It was late on a Saturday night in North Carolina. We had just finished playing a show in a trendy loft space in a small town. It’s a listening room where the community comes together monthly to enjoy live music and hang out together, and it’s a really beautiful place. I found myself standing by a table full of cheeses, nibbling on some snacks after a long but good day when our friend David swung by and started a conversation. At this point I’ve known David for a couple of years from seeing him at these events. He and his family are supporters of our music and it’s always a treat to see them. That was the moment when he blind sided me with a single statement; “I hate Christian music but if what you guys are making is Christian music, sign me up!”
Sometimes people ask us if the music we make is religious. It’s the type of loaded question that I’ll typically avoid in fear of being entirely misunderstood. I am afraid of being aligned with a system who’s most negative characteristics are more in line with what you would expect from a hate group than the promotion of love and unity. I have fought hard to keep all of the music under this project as relatable as possible to everyone, despite this looming category that for many, can lump your work into a heaping pile of negative association.
So the short answer to David’s question was this: “We believe in God and write music about things that matter to us. I have always felt a responsibility as an artist to welcome everyone's interpretation of our work. Agendas and art don’t mesh well, so I don’t have one, other than to be honest about who I am.” On a similar note, I have often weighed the pros and cons of entering our music into the religious marketplace. As it turns out, our tunes are automatically disqualified by our lack of marketability to someone named Becky.
Have you ever heard of Becky? She is the representative persona of the target audience of Adult Contemporary Christian music (i.e. the largest portion of it’s market). She’s a white, 40 year old soccer mom who always votes republican and lives in suburban America with her two children. I’ve had the pleasure of sitting around the conference table while music industry executives babble on about Becky’s family, the color of her minivan, her aversion to math homework, melted crayons and “OMG, isn’t Chik-fil-a just the best sandwich of all time!?” She is spoken of as if she is a spirit in the room and our God appointed mission is to accommodate her musical taste at all costs.
Interestingly, I’ve never caught her last name nor heard mention of Becky’s husband. This has led me to believe she is likely among the 50% of divorced Christians still fighting to keep the sanctity of marriage "safe from the homosexuals"…but I digress. In Christian music world, the game is simple; the artist who sings songs for Becky makes money and the one who doesn’t is rendered nonviable by the people who control the industry.
Paper Lights doesn’t fit the industry model set for Christian music. Every meeting we have had with Christian labels has ended with an A&R rep asking something like “Why are you doing this instead of what we know makes money?” Generally religion makes me queazy. I’m not ashamed of what I believe. I write about it all the time without using the same trite language and four chords of our peers. I am, however, ashamed of the load of divisive attributes that come with religious systems and how that has hurt people we care about. We often get to play in the living rooms of all kinds of people with varying beliefs and ideals. Those people are our family. We value our long term relationships with them. We love them.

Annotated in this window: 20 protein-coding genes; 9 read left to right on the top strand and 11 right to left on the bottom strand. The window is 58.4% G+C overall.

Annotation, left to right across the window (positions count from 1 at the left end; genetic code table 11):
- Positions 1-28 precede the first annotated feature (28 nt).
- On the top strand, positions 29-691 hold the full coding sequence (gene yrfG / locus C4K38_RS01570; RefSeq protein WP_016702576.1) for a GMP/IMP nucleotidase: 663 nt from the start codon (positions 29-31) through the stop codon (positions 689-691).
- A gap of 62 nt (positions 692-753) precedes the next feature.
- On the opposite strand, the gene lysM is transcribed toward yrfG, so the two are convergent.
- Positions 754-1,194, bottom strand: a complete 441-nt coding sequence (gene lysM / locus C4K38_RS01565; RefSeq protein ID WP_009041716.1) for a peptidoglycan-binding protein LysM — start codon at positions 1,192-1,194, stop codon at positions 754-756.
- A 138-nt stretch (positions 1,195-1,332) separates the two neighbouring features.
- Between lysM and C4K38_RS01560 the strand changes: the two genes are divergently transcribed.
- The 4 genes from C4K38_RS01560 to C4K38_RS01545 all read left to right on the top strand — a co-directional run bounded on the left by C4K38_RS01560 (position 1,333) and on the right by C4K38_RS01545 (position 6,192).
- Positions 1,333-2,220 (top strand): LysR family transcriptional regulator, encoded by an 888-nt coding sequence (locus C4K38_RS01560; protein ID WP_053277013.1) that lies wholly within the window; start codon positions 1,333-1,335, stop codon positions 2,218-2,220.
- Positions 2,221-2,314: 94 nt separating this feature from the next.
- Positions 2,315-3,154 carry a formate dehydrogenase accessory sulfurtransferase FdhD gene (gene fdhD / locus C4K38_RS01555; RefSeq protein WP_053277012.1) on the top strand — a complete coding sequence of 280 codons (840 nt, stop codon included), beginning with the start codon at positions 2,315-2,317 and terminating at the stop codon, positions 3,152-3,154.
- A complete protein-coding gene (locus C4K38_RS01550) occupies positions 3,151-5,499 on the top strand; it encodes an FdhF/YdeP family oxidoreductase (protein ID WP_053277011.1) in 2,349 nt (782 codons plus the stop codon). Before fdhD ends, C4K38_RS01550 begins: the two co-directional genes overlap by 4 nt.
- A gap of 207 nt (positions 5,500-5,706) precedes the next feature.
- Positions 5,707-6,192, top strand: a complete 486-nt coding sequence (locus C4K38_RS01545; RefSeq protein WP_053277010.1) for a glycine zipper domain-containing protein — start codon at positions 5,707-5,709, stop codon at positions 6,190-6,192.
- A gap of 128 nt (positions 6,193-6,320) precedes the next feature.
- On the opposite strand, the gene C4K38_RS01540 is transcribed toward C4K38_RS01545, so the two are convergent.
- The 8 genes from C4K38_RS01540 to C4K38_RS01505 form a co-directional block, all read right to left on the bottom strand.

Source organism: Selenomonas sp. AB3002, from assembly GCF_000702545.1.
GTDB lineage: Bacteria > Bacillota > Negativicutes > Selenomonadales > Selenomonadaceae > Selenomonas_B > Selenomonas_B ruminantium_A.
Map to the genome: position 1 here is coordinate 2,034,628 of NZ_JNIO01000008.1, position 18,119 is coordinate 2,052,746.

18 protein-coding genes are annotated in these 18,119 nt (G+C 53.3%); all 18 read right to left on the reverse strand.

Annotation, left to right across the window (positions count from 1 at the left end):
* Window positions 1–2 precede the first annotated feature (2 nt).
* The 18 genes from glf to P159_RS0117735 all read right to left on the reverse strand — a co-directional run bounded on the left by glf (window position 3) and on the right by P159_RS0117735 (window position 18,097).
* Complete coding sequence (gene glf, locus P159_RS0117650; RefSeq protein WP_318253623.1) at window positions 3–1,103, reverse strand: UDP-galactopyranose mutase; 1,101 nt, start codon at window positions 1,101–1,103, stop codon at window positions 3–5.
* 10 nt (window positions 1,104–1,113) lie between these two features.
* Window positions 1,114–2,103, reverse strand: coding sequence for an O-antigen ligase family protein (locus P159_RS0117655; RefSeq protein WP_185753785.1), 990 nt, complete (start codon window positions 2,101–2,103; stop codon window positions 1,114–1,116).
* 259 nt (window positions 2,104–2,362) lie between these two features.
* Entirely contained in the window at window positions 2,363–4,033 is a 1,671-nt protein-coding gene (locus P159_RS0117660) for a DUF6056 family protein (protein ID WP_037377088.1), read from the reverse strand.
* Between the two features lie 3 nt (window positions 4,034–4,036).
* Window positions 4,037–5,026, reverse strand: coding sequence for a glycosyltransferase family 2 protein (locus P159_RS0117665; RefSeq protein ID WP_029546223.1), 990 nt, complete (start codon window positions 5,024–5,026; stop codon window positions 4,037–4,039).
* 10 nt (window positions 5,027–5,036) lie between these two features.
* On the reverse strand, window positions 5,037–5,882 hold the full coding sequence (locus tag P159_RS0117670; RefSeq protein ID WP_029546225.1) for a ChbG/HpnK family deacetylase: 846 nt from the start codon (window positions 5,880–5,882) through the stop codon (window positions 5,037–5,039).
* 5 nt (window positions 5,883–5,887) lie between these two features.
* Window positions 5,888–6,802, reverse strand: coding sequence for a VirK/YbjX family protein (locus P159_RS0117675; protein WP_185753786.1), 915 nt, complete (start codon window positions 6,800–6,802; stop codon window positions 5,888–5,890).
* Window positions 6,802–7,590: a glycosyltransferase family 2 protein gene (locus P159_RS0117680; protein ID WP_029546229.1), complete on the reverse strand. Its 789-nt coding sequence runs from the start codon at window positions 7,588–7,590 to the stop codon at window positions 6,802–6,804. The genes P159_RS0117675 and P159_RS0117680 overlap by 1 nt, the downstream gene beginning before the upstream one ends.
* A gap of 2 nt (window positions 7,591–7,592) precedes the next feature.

The purpose of this blog isn’t to dog on the Christian music industry. I can understand having a representative control group in business or maybe even going so far as to name her and talk about her preferences. But Becky is an artifact of the past who represents a largely ignored marketplace of intelligent music seekers. We know that most of the people who listen to our music are 18-35 year old millenials who prefer risk over the comforts of a traditional lifestyle. We know that a large portion of them are religious. A sizable portion aren’t. All of you as a whole are the reason we get to make music, and we are so grateful for you!
My point is this: we all tend to fast categorize each other whether it be about politics, race, religion, sexuality etc.. These beliefs can easily align us in categories with things we don’t agree with. I see this fast categorizing as an easy way around taking time to understand someone better. I hope that transparency with each other about the nuance of who we are as individuals will break down the idea that we all have to be defined by a category.
I hope our music is relatable on a human level - that it feels honest and challenges us to think for ourselves. I hope that the inspiration that we have experienced through a process made possible by so many different types of people, can be felt through the music we make.
Above all, I hope that our music promotes unification, respect, and understanding for each other through transparency.